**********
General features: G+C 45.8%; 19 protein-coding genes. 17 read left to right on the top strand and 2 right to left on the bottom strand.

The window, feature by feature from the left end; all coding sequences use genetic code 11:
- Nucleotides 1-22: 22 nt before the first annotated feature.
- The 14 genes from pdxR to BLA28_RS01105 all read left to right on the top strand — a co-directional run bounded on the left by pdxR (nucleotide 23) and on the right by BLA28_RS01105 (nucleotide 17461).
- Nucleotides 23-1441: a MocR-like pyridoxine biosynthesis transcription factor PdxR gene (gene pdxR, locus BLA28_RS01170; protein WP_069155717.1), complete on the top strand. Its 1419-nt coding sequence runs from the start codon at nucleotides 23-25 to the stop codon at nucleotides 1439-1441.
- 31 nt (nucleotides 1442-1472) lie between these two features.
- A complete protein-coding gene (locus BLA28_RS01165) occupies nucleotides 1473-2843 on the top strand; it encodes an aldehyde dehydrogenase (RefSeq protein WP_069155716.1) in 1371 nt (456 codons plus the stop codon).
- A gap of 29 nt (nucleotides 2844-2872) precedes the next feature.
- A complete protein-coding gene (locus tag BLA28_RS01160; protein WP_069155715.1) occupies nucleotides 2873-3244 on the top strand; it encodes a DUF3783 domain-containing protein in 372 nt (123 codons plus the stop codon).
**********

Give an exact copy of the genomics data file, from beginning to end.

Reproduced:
General features: G+C 45.8%; 19 protein-coding genes. 17 read left to right on the top strand and 2 right to left on the bottom strand.

The window, feature by feature from the left end; all coding sequences use genetic code 11:
- Nucleotides 1-22: 22 nt before the first annotated feature.
- The 14 genes from pdxR to BLA28_RS01105 all read left to right on the top strand — a co-directional run bounded on the left by pdxR (nucleotide 23) and on the right by BLA28_RS01105 (nucleotide 17461).
- Nucleotides 23-1441: a MocR-like pyridoxine biosynthesis transcription factor PdxR gene (gene pdxR, locus BLA28_RS01170; protein WP_069155717.1), complete on the top strand. Its 1419-nt coding sequence runs from the start codon at nucleotides 23-25 to the stop codon at nucleotides 1439-1441.
- 31 nt (nucleotides 1442-1472) lie between these two features.
- A complete protein-coding gene (locus BLA28_RS01165) occupies nucleotides 1473-2843 on the top strand; it encodes an aldehyde dehydrogenase (RefSeq protein WP_069155716.1) in 1371 nt (456 codons plus the stop codon).
- A gap of 29 nt (nucleotides 2844-2872) precedes the next feature.
- A complete protein-coding gene (locus tag BLA28_RS01160; protein WP_069155715.1) occupies nucleotides 2873-3244 on the top strand; it encodes a DUF3783 domain-containing protein in 372 nt (123 codons plus the stop codon).